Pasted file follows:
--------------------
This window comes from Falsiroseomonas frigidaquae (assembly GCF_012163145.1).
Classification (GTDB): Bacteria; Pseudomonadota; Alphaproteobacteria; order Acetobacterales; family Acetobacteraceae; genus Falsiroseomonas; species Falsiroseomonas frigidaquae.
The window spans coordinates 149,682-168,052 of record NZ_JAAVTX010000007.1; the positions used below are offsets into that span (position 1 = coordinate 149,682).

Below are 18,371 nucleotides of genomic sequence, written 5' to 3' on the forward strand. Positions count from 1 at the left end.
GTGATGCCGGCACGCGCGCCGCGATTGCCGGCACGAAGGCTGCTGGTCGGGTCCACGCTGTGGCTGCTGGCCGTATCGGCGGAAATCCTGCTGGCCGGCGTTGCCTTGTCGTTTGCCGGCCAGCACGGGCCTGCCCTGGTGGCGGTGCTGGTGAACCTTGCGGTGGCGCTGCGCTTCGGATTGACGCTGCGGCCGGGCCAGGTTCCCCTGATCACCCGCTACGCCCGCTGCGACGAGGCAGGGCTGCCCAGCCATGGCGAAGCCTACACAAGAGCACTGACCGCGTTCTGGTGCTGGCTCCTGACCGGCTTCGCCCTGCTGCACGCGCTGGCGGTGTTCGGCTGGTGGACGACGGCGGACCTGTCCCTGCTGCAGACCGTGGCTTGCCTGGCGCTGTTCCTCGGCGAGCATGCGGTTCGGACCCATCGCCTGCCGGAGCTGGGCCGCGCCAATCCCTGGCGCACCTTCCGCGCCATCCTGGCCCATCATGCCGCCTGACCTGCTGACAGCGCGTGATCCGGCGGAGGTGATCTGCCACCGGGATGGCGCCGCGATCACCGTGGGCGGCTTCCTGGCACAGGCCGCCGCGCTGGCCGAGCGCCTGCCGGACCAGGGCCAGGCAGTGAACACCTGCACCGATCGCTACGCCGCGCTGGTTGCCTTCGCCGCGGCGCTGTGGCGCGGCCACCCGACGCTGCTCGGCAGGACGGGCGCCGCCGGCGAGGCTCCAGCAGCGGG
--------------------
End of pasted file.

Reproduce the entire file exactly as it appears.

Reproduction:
This window comes from Falsiroseomonas frigidaquae (assembly GCF_012163145.1).
Classification (GTDB): Bacteria; Pseudomonadota; Alphaproteobacteria; order Acetobacterales; family Acetobacteraceae; genus Falsiroseomonas; species Falsiroseomonas frigidaquae.
The window spans coordinates 149,682-168,052 of record NZ_JAAVTX010000007.1; the positions used below are offsets into that span (position 1 = coordinate 149,682).

Below are 18,371 nucleotides of genomic sequence, written 5' to 3' on the forward strand. Positions count from 1 at the left end.
GTGATGCCGGCACGCGCGCCGCGATTGCCGGCACGAAGGCTGCTGGTCGGGTCCACGCTGTGGCTGCTGGCCGTATCGGCGGAAATCCTGCTGGCCGGCGTTGCCTTGTCGTTTGCCGGCCAGCACGGGCCTGCCCTGGTGGCGGTGCTGGTGAACCTTGCGGTGGCGCTGCGCTTCGGATTGACGCTGCGGCCGGGCCAGGTTCCCCTGATCACCCGCTACGCCCGCTGCGACGAGGCAGGGCTGCCCAGCCATGGCGAAGCCTACACAAGAGCACTGACCGCGTTCTGGTGCTGGCTCCTGACCGGCTTCGCCCTGCTGCACGCGCTGGCGGTGTTCGGCTGGTGGACGACGGCGGACCTGTCCCTGCTGCAGACCGTGGCTTGCCTGGCGCTGTTCCTCGGCGAGCATGCGGTTCGGACCCATCGCCTGCCGGAGCTGGGCCGCGCCAATCCCTGGCGCACCTTCCGCGCCATCCTGGCCCATCATGCCGCCTGACCTGCTGACAGCGCGTGATCCGGCGGAGGTGATCTGCCACCGGGATGGCGCCGCGATCACCGTGGGCGGCTTCCTGGCACAGGCCGCCGCGCTGGCCGAGCGCCTGCCGGACCAGGGCCAGGCAGTGAACACCTGCACCGATCGCTACGCCGCGCTGGTTGCCTTCGCCGCGGCGCTGTGGCGCGGCCACCCGACGCTGCTCGGCAGGACGGGCGCCGCCGGCGAGGCTCCAGCAGCGGG